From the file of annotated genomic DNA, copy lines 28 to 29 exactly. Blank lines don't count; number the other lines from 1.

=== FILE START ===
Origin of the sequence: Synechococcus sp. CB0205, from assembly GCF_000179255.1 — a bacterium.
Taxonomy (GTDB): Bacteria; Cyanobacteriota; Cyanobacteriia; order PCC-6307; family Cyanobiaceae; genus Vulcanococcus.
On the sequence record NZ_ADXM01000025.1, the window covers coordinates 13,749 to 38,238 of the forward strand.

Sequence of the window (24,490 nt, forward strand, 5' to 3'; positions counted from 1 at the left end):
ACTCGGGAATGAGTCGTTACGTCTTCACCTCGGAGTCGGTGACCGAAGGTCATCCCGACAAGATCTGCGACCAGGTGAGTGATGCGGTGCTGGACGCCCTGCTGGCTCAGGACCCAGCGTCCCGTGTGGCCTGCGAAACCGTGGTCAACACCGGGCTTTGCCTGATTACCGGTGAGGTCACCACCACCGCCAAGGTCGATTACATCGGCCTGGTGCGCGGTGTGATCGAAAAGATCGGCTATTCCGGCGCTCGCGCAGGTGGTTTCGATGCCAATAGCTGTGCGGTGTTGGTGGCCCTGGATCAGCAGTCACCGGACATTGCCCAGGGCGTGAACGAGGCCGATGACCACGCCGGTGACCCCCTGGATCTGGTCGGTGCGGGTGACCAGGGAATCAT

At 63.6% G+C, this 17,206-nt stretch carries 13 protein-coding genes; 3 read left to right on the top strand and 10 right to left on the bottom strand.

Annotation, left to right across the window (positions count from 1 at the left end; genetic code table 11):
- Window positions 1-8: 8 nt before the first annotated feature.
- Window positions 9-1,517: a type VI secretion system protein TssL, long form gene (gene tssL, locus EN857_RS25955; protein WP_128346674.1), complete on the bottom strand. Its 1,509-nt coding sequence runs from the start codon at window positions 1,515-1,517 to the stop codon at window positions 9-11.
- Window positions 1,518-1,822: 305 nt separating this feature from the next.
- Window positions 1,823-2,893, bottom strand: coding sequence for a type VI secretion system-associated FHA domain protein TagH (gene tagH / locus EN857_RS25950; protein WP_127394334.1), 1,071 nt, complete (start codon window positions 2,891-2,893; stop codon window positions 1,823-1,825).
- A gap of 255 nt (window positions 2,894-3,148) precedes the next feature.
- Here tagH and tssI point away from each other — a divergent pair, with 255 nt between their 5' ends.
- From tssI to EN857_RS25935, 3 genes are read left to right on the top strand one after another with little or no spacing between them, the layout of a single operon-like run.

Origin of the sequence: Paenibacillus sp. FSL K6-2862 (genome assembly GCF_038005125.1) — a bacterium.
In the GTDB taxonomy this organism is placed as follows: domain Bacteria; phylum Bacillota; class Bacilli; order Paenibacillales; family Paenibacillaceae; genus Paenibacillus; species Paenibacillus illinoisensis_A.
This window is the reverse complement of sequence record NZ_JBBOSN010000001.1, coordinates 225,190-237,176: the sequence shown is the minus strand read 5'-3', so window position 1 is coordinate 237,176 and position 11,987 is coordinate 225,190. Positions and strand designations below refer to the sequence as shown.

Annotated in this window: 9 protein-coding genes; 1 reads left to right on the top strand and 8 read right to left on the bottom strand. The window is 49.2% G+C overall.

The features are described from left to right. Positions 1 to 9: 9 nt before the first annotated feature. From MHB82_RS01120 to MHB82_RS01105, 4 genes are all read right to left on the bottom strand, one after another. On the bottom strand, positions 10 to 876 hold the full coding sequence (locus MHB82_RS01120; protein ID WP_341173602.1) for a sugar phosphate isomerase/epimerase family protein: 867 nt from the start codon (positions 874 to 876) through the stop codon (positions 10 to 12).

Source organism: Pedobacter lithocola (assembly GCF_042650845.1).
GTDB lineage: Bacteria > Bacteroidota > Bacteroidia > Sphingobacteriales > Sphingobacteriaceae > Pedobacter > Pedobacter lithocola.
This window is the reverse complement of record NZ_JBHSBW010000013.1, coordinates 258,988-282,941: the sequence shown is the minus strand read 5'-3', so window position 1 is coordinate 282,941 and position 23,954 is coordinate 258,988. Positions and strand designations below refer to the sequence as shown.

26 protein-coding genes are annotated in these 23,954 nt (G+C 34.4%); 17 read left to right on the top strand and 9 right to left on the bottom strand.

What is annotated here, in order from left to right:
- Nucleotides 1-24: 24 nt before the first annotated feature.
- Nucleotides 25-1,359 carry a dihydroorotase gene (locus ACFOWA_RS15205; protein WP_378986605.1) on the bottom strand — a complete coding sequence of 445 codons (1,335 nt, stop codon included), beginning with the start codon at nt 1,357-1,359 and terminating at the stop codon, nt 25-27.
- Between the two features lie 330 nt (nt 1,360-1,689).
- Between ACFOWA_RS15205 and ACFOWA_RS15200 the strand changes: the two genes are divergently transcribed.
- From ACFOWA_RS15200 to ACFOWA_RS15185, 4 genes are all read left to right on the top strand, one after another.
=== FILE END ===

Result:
- Between ACFOWA_RS15205 and ACFOWA_RS15200 the strand changes: the two genes are divergently transcribed.
- From ACFOWA_RS15200 to ACFOWA_RS15185, 4 genes are all read left to right on the top strand, one after another.